“Do not be overcome by evil, but overcome evil with good.” Romans 12:21
A “paradox” is a seeming contradiction that may actually be true. The Bible contains many paradoxes. For example, the Apostle Paul writes, “when I am weak, then am I strong” (2 Corinthians 12:10). We would think, “When I am weak I am weak, and when I am strong I am strong.” But the Bible uses this paradox to drive home a point, that when we are weak in human resources we must rely upon God.
In the present passage, Paul uses another of his paradoxes by asking us to overcome evil with good. How can we do that? Shouldn’t we match wits with our opponents? Actually, we should not. We read this in 2 Corinthians 10:4-6.
"The weapons we fight with are not the weapons of the world. On the contrary, they have divine power to demolish strongholds. We demolish arguments and every pretension that sets itself up against the knowledge of God, and we take captive every thought to make it obedient to Christ. And we will be ready to punish every act of disobedience, once your obedience is complete."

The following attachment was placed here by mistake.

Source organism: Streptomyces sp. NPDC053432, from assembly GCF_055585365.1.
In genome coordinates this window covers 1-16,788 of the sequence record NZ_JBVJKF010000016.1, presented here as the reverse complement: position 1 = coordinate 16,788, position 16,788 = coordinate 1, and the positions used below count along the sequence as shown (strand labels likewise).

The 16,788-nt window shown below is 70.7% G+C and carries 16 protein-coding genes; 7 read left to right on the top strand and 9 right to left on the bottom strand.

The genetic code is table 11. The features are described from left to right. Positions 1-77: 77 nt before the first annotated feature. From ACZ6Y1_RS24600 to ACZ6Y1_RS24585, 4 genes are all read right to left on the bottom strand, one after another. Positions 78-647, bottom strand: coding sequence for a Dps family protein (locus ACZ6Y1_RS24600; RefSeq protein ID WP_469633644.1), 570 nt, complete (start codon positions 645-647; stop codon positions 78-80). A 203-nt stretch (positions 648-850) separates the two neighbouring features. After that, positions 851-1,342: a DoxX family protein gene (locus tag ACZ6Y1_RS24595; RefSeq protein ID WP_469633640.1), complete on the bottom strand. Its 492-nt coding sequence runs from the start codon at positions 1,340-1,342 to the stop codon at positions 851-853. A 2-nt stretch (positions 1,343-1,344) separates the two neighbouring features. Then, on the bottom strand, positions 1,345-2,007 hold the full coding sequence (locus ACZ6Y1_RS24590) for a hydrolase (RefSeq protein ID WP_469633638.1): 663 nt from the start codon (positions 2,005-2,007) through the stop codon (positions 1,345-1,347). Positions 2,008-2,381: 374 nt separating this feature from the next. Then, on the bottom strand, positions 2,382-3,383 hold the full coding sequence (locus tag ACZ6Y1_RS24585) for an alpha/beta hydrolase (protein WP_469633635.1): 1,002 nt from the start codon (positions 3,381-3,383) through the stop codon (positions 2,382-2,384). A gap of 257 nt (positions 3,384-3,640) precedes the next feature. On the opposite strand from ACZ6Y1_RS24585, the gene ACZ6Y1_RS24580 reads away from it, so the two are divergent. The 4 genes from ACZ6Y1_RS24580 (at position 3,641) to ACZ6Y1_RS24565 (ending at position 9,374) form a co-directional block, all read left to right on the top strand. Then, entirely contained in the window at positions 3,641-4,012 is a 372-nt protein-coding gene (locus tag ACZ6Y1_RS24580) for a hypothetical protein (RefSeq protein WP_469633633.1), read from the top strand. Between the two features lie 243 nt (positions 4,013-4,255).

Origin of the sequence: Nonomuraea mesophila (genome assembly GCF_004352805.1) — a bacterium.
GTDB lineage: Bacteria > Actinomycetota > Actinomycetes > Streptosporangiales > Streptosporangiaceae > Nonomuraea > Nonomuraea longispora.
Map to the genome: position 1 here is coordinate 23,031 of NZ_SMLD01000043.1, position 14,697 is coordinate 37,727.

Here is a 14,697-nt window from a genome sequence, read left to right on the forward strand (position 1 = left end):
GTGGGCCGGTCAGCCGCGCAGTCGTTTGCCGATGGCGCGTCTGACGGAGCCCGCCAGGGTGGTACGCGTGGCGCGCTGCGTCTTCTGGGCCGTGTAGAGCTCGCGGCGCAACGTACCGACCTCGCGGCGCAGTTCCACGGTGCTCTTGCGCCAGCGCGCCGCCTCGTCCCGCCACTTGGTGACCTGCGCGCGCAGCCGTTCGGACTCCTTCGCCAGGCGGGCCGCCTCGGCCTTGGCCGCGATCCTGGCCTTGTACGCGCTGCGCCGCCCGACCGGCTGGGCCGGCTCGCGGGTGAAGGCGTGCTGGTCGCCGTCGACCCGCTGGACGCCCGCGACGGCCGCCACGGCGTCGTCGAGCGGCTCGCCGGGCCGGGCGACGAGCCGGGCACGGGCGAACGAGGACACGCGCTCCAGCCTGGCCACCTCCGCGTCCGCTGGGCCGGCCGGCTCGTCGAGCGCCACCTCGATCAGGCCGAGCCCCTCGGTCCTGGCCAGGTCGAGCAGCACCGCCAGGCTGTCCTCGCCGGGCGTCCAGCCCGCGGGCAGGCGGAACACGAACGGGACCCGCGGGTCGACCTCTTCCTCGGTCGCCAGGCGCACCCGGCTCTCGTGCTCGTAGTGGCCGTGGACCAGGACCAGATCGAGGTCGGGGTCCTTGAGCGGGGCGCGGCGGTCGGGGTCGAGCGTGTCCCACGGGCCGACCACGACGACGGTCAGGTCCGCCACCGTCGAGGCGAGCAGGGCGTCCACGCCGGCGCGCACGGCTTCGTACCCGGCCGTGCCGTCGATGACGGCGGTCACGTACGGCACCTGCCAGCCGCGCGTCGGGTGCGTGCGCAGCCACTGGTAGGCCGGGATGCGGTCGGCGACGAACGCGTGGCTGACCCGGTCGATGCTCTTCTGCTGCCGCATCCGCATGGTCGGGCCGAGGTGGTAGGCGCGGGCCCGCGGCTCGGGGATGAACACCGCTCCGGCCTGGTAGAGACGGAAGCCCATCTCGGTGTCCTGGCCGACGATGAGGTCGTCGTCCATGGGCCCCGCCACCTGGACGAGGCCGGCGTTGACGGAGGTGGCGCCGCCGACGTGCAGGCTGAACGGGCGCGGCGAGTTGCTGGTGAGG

Simply put, we do not do things as the world does. Jesus spoke much of this in His Sermon on the Mount. He told us to turn the other cheek, go the extra mile, shine light in darkness, not to retaliate, and many other teachings that, at first glance, seem to contradict common sense. Jesus spoke of supernatural living in a dark age. He called us to a much higher standard, one that is not easy to attain.
When does the world take note of God’s people? They notice us only when we live differently than other people. The people of this world expect others to retaliate when they get in your face. But God expects another sort of response from us. Paul would recall his own encounters with evil in the following verse:
"When we are cursed, we bless; when we are persecuted, we endure it." 1 Corinthians 4:12
When you set out to live out like this, you will be tested to the limit. But remember that the world needs a dose of compassion, kindness and mercy, especially when they do not expect it.
The next time someone is having a bad day, try extending a bit more grace to them, and in doing so you will leave them thinking about what they just experienced. You might even leave them speechless.
Posted on Thu, September 20, 2012
by Sam Petitfils